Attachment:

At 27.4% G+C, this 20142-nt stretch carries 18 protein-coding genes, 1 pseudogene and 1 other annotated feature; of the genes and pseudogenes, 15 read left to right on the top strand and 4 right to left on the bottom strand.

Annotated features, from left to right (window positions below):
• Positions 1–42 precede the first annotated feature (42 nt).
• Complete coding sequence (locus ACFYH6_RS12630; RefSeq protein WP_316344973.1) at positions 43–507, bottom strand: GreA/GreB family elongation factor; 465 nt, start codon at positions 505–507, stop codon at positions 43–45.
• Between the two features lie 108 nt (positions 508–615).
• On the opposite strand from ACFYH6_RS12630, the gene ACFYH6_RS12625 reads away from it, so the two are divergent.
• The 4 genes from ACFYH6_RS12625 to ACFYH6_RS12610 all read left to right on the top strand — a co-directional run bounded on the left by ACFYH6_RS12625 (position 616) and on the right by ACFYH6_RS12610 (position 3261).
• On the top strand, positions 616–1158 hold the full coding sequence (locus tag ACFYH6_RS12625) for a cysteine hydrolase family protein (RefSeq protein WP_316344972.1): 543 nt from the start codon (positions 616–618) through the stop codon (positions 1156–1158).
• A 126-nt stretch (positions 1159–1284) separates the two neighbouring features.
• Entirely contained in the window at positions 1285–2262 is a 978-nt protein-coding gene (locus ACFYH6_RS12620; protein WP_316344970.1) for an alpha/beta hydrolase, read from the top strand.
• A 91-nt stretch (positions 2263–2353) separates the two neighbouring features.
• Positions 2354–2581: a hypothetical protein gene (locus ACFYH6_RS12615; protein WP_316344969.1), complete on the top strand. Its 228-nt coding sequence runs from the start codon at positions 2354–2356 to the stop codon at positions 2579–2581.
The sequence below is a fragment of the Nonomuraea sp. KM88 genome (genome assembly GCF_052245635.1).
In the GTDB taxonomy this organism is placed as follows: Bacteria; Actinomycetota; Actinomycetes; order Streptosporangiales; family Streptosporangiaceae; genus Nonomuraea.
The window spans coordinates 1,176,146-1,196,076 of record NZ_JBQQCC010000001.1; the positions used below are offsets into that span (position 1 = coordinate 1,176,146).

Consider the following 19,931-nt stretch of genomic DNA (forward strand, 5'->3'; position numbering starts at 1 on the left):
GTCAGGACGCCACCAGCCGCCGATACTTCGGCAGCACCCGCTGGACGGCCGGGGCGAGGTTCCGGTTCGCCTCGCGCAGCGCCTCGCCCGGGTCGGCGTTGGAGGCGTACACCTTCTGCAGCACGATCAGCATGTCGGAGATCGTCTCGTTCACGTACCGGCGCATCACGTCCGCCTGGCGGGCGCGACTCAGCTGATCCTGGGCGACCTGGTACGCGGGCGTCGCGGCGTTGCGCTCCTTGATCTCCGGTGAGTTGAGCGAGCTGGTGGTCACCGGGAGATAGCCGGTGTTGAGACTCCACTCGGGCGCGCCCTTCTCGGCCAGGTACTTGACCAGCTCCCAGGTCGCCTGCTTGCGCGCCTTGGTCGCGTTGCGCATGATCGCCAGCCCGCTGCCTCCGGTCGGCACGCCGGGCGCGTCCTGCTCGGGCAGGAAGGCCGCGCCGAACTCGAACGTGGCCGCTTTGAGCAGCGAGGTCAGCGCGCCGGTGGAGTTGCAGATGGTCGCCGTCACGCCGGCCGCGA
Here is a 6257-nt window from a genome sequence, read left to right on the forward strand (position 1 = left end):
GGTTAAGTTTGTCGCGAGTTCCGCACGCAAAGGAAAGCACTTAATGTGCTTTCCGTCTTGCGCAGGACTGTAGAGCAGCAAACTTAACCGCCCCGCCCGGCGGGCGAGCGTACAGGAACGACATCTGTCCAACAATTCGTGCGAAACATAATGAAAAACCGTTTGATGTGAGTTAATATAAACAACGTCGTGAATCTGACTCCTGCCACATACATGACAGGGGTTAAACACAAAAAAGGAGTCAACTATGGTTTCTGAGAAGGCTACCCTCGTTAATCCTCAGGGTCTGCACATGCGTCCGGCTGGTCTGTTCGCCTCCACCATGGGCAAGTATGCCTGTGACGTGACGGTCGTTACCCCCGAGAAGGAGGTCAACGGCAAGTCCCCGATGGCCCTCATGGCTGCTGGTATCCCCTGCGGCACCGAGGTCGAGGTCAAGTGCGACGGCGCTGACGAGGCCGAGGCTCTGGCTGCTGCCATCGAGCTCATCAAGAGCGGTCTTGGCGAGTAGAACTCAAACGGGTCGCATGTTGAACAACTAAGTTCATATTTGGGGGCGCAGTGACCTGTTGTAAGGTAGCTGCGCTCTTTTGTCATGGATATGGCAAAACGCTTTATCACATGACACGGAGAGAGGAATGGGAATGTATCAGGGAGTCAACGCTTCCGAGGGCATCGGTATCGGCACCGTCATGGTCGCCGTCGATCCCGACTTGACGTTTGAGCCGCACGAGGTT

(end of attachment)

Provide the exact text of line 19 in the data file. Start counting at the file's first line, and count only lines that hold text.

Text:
GGTTAAGTTTGTCGCGAGTTCCGCACGCAAAGGAAAGCACTTAATGTGCTTTCCGTCTTGCGCAGGACTGTAGAGCAGCAAACTTAACCGCCCCGCCCGGCGGGCGAGCGTACAGGAACGACATCTGTCCAACAATTCGTGCGAAACATAATGAAAAACCGTTTGATGTGAGTTAATATAAACAACGTCGTGAATCTGACTCCTGCCACATACATGACAGGGGTTAAACACAAAAAAGGAGTCAACTATGGTTTCTGAGAAGGCTACCCTCGTTAATCCTCAGGGTCTGCACATGCGTCCGGCTGGTCTGTTCGCCTCCACCATGGGCAAGTATGCCTGTGACGTGACGGTCGTTACCCCCGAGAAGGAGGTCAACGGCAAGTCCCCGATGGCCCTCATGGCTGCTGGTATCCCCTGCGGCACCGAGGTCGAGGTCAAGTGCGACGGCGCTGACGAGGCCGAGGCTCTGGCTGCTGCCATCGAGCTCATCAAGAGCGGTCTTGGCGAGTAGAACTCAAACGGGTCGCATGTTGAACAACTAAGTTCATATTTGGGGGCGCAGTGACCTGTTGTAAGGTAGCTGCGCTCTTTTGTCATGGATATGGCAAAACGCTTTATCACATGACACGGAGAGAGGAATGGGAATGTATCAGGGAGTCAACGCTTCCGAGGGCATCGGTATCGGCACCGTCATGGTCGCCGTCGATCCCGACTTGACGTTTGAGCCGCACGAGGTT